Shotgun Reviews

Janet Cardiff: The Forty Part Motet at Fort Mason Center for Arts & Culture

Shotgun Reviews are an open forum where we invite the international art community to contribute timely, short-format responses to an exhibition or event. If you are interested in submitting a Shotgun Review, please click this link for more information. In this Shotgun Review, Henry Rittenberg reviews Janet Cardiff: The Forty Part Motet at Fort Mason Center for Arts & Culture, co-presented by San Francisco Museum of Modern Art, in San Francisco.

Janet Cardiff. The Forty Part Motet, 2001; installation view, Gallery 308, Fort Mason Center for Arts & Culture, San Francisco, 2015. Courtesy of Fort Mason Center for Arts & Culture and San Francisco Museum of Modern Art. Photo: JKA Photography.

Janet Cardiff. The Forty Part Motet, 2001; installation view, Fort Mason Center for Arts & Culture, gallery 308, San Francisco, 2015. Courtesy of Fort Mason Center for Arts & Culture and San Francisco Museum of Modern Art. Photo: JKA Photography.

Spem in alium nunquam habui 
Praeter in te, Dues Israel

I have never put my hope in any other
But in You, O God of Israel.

On paper, the first two lines of Thomas Tallis’s motet, composed in 1573, pack no special punch. Yet the effect of the words is rather different when the musical composition is played through forty speakers in Janet Cardiff’s The Forty Part Motet (2001), now at the Fort Mason Center for Arts & Culture. The speakers are set in the form of an oval with two benches at the center, where Tallis’s motet, as recorded by the Salisbury Cathedral Choir, plays on a fourteen-minute loop.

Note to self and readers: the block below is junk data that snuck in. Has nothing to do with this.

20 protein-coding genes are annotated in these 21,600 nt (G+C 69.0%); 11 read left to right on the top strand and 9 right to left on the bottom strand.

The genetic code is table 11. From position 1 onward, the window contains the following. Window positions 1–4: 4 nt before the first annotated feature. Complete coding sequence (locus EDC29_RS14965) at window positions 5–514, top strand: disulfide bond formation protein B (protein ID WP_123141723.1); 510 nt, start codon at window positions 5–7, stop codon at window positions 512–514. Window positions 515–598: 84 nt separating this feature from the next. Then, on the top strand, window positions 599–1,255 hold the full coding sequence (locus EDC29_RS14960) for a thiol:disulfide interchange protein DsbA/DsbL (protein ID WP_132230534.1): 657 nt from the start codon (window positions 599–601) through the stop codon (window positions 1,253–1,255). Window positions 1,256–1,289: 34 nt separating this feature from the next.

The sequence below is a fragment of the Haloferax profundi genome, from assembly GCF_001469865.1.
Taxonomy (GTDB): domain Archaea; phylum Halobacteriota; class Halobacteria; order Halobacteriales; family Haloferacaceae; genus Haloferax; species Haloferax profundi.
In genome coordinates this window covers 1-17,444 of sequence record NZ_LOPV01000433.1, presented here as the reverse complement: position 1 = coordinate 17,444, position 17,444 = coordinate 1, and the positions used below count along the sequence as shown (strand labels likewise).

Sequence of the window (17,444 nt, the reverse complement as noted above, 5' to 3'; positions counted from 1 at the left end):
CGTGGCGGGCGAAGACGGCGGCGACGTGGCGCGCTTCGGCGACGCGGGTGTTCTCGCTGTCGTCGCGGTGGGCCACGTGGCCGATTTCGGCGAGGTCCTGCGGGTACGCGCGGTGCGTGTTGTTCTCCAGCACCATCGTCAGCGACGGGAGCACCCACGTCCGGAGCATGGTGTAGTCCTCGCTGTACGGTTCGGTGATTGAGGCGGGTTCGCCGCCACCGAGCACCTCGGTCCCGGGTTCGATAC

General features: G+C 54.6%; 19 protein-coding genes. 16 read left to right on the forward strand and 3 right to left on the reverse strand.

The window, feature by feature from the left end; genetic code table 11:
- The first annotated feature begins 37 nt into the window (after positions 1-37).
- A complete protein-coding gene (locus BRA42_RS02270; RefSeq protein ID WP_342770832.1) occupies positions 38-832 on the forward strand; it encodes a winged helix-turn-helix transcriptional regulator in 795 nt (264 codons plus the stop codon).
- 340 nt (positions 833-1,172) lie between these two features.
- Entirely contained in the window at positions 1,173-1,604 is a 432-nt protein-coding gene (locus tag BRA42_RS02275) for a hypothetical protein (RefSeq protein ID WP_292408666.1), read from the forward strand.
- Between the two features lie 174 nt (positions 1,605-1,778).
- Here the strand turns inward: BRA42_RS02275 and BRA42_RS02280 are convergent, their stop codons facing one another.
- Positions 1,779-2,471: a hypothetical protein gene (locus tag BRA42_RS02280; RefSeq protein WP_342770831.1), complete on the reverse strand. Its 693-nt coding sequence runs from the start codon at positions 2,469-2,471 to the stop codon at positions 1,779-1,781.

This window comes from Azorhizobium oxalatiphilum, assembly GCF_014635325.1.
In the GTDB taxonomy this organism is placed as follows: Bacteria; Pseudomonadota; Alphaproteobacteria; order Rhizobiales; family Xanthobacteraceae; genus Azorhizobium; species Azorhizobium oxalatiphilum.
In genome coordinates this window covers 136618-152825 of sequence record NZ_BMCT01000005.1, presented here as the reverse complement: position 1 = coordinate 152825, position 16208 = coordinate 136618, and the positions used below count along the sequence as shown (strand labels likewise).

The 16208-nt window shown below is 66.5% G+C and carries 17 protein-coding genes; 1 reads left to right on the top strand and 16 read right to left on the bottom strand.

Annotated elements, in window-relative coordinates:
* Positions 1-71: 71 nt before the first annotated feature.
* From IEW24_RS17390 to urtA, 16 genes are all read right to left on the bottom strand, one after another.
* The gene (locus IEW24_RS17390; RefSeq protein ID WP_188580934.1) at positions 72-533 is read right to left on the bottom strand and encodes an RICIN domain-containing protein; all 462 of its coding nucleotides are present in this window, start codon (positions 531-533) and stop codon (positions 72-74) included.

Most listeners followed one of two paths: starting in the center and spiraling out, or beginning next to one speaker and slowly spiraling their way in. The audience is allowed the opportunity to hear forty voices in unison, then they can walk a bit closer and listen to just twenty, then ten, then just five, until finally they usually end up in front of one speaker. I, too, often found myself chasing one particular voice, as if beckoned by a siren’s song. Yet seldom did I find the voice before the part was over.

The alternating voices give the piece a sense of movement and life, though the only movement is that of the spectators. Indeed, that’s one of the goals of the piece; Cardiff’s work allows viewers (or listeners? or audience members?) to go inside the motet and interact with it. Glancing at fellow listeners, at least half have closed their eyes. Some transformation has occurred, as many appear mesmerized, or in an ecstatic state.

Cardiff’s work allows for the contemporary reexamination of the Renaissance’s motet, but it is the location that makes the work even more poignant. The scenic view out of the window looks toward the East Harbor and, further out, the Golden Gate Bridge. For at least fourteen minutes, one’s ears and eyes are so thoroughly occupied that it is difficult to think of anything else but the music and the view. Audience members can discover the power of an impeccably composed piece of religious choral music in a modern, secular context, one that is as close to transcendental as any in San Francisco.

Janet Cardiff: The Forty Part Motet is on view at Fort Mason Center for Arts & Culture through January 18, 2016. 

 

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Henry Rittenberg is a recent graduate of Hamilton College, where he studied art history. He is now studying photography in New York.

 

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